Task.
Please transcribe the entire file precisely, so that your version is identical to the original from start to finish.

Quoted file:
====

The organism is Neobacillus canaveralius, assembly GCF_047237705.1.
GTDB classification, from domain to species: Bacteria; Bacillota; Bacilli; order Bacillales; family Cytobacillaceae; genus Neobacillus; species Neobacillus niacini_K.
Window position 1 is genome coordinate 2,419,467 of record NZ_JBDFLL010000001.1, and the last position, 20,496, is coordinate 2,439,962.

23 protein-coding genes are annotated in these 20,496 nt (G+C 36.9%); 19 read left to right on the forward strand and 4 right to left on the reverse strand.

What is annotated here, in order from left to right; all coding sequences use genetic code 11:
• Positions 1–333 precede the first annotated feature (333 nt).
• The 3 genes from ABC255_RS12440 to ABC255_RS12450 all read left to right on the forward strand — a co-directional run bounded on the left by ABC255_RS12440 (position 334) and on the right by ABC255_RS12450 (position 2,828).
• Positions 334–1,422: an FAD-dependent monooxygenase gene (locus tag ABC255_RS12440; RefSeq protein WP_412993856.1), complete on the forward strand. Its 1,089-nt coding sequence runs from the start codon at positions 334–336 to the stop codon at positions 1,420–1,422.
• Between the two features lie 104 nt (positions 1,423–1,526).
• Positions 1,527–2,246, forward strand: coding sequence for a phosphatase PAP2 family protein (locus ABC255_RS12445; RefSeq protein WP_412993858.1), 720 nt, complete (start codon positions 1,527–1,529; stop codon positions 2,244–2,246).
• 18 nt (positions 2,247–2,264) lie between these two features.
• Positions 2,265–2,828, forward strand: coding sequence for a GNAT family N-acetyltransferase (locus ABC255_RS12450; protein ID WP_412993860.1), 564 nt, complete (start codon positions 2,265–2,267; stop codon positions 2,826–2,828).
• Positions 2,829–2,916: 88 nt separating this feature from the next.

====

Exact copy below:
The organism is Neobacillus canaveralius, assembly GCF_047237705.1.
GTDB classification, from domain to species: Bacteria; Bacillota; Bacilli; order Bacillales; family Cytobacillaceae; genus Neobacillus; species Neobacillus niacini_K.
Window position 1 is genome coordinate 2,419,467 of record NZ_JBDFLL010000001.1, and the last position, 20,496, is coordinate 2,439,962.

23 protein-coding genes are annotated in these 20,496 nt (G+C 36.9%); 19 read left to right on the forward strand and 4 right to left on the reverse strand.

What is annotated here, in order from left to right; all coding sequences use genetic code 11:
• Positions 1–333 precede the first annotated feature (333 nt).
• The 3 genes from ABC255_RS12440 to ABC255_RS12450 all read left to right on the forward strand — a co-directional run bounded on the left by ABC255_RS12440 (position 334) and on the right by ABC255_RS12450 (position 2,828).
• Positions 334–1,422: an FAD-dependent monooxygenase gene (locus tag ABC255_RS12440; RefSeq protein WP_412993856.1), complete on the forward strand. Its 1,089-nt coding sequence runs from the start codon at positions 334–336 to the stop codon at positions 1,420–1,422.
• Between the two features lie 104 nt (positions 1,423–1,526).
• Positions 1,527–2,246, forward strand: coding sequence for a phosphatase PAP2 family protein (locus ABC255_RS12445; RefSeq protein WP_412993858.1), 720 nt, complete (start codon positions 1,527–1,529; stop codon positions 2,244–2,246).
• 18 nt (positions 2,247–2,264) lie between these two features.
• Positions 2,265–2,828, forward strand: coding sequence for a GNAT family N-acetyltransferase (locus ABC255_RS12450; protein ID WP_412993860.1), 564 nt, complete (start codon positions 2,265–2,267; stop codon positions 2,826–2,828).
• Positions 2,829–2,916: 88 nt separating this feature from the next.